#### Problem

Euler published the remarkable quadratic formula:

n² + n + 41

It turns out that the formula will produce 40 primes for the consecutive values n = 0 to 39. However, when n = 40, 40^{2}+ 40 + 41 = 40(40 + 1) + 41 is divisible by 41, and certainly when n = 41, 41² + 41 + 41 is clearly divisible by 41.

Using computers, the incredible formula n² – 79n + 1601 was discovered, which produces 80 primes for the consecutive values n = 0 to 79. The product of the coefficients, -79 and 1601, is -126479.

Considering quadratics of the form:

n² + an + b, where |a| < 1000 and |b| < 1000

where |n| is the modulus/absolute value of n

e.g. |11| = 11 and |-4| = 4

Find the product of the coefficients, a and b, for the quadratic expression that produces the maximum number of primes for consecutive values of n, starting with n = 0.

#### Solution

let hasDivisor(n) = let upperBound = int64(sqrt(double(n))) [2L..upperBound] |> Seq.exists (fun x -> n % x = 0L) // need to consider negative values let isPrime(n) = if n <= 1L then false else not(hasDivisor(n)) // the quadratic expression let F (n:int64) (a:int64) (b:int64) = (n*n) + (a*n) + b // function to return the number of consecutive primes the coefficients generate let primeCount a b = Seq.unfold (fun state -> Some(state, state + 1L)) 0L |> Seq.takeWhile (fun n -> isPrime (F n a b)) |> Seq.length let aList, bList = [-999L..999L], [2L..999L] |> List.filter isPrime let answer = let (a, b, _) = aList |> List.collect (fun a -> bList |> List.filter (fun b -> a + b >= 1L) |> List.map (fun b -> (a, b, primeCount a b))) |> List.maxBy (fun (_, _, count) -> count) a * b

Whilst I started off using a brute force approach (which took quite a while to run) I realised that most of the combinations of *a* and *b* don’t generate any primes at all. In order to reduce the number of combinations you need to check, consider the cases when *n = 0* and *n = 1*:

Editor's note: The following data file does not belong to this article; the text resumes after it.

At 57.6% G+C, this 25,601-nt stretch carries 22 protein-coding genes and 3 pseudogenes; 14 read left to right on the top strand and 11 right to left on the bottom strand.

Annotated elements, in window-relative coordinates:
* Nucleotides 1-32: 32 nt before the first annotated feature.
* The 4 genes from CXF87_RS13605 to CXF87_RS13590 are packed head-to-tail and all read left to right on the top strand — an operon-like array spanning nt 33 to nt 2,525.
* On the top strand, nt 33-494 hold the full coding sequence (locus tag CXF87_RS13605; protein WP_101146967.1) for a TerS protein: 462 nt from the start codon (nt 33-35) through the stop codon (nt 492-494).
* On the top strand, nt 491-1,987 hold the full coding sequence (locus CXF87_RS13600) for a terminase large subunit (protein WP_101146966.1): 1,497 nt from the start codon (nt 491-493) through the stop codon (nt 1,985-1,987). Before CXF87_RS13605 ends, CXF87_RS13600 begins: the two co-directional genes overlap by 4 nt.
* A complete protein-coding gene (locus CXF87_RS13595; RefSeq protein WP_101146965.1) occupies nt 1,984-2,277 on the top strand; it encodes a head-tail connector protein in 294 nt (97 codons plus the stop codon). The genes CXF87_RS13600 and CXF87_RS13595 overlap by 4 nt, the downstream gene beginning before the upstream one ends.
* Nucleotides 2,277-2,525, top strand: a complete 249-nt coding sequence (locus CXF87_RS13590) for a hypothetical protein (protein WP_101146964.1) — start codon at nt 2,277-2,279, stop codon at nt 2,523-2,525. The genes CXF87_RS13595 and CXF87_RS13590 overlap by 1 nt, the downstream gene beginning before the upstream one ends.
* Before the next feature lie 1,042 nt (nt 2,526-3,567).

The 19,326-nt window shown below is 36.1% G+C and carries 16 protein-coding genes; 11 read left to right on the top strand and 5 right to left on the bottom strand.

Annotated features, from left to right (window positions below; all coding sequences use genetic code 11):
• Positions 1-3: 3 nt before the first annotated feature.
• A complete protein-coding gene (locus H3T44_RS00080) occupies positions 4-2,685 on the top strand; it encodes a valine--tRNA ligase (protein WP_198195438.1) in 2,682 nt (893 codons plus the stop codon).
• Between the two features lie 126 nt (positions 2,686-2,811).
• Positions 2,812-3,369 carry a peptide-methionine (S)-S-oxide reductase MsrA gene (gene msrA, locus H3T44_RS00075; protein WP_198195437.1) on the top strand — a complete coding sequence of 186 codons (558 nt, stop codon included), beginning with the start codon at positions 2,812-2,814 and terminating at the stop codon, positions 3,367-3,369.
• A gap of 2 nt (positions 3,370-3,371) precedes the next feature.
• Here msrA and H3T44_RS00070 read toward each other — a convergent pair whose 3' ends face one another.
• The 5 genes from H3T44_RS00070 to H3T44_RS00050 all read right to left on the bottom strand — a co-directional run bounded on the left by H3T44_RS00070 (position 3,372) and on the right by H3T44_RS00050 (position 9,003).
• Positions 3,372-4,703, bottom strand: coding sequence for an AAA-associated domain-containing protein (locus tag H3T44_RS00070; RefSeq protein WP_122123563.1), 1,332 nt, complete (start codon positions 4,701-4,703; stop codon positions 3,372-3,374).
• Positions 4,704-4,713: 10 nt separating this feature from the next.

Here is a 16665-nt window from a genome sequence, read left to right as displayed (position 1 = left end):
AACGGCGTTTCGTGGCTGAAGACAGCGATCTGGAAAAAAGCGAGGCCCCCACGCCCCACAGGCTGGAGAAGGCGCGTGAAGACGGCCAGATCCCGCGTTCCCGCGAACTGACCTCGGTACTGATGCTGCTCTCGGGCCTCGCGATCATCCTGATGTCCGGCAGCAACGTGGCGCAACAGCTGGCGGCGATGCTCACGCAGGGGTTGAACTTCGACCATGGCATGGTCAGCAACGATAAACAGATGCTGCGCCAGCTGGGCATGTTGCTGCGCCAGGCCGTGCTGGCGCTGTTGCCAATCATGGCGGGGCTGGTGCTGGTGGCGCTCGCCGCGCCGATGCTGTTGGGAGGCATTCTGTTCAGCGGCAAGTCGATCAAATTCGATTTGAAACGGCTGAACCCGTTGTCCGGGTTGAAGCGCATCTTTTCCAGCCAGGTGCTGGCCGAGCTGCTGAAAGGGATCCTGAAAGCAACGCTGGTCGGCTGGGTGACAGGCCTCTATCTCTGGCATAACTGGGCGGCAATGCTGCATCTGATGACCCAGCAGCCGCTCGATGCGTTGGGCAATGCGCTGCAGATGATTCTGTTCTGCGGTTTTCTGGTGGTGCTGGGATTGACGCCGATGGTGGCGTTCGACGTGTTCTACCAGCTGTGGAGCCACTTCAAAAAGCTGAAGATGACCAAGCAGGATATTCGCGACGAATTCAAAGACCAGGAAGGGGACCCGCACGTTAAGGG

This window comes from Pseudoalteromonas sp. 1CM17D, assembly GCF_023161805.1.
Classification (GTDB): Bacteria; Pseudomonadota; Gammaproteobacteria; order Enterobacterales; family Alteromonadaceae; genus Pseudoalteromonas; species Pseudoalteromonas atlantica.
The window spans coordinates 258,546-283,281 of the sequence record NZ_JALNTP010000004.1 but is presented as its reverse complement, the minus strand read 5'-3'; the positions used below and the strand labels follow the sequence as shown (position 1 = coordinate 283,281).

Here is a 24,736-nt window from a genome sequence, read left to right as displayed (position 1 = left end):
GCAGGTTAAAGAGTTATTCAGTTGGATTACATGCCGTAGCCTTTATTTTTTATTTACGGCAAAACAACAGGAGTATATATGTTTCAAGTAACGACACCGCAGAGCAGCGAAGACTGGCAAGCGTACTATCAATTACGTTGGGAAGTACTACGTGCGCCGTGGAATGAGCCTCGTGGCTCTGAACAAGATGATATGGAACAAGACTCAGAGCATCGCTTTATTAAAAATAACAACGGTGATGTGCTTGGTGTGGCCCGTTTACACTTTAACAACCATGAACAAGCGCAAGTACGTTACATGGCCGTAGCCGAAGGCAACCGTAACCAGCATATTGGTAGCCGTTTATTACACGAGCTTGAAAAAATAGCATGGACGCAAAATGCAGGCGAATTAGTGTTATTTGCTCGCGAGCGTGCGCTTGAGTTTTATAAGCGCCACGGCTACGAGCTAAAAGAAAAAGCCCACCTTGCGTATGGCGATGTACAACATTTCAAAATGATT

*n = 0*: expression evaluates to *b*, in order for this to generate a prime* b* must be *>= 2*.

*n = 1*: expression evaluates to *1 + a + b*, in order for this to generate a prime *1 + a + b* must be *>= 2*, therefore *a + b >= 1*.

**Yan Cui**

I’m an **AWS Serverless Hero** and the author of **Production-Ready Serverless**. I have run production workload at scale in AWS for nearly 10 years and I have been an architect or principal engineer with a variety of industries ranging from banking, e-commerce, sports streaming to mobile gaming. I currently work as an independent consultant focused on AWS and serverless.

Further reading

Here is a complete list of all my posts on serverless and AWS Lambda. In the meantime, here are a few of my most popular blog posts.

- Lambda optimization tip – enable HTTP keep-alive
- You are thinking about serverless costs all wrong
- Many faced threats to Serverless security
- We can do better than percentile latencies
- I’m afraid you’re thinking about AWS Lambda cold starts all wrong
- Yubl’s road to Serverless
- AWS Lambda – should you have few monolithic functions or many single-purposed functions?
- AWS Lambda – compare coldstart time with different languages, memory and code sizes
- Guys, we’re doing pagination wrong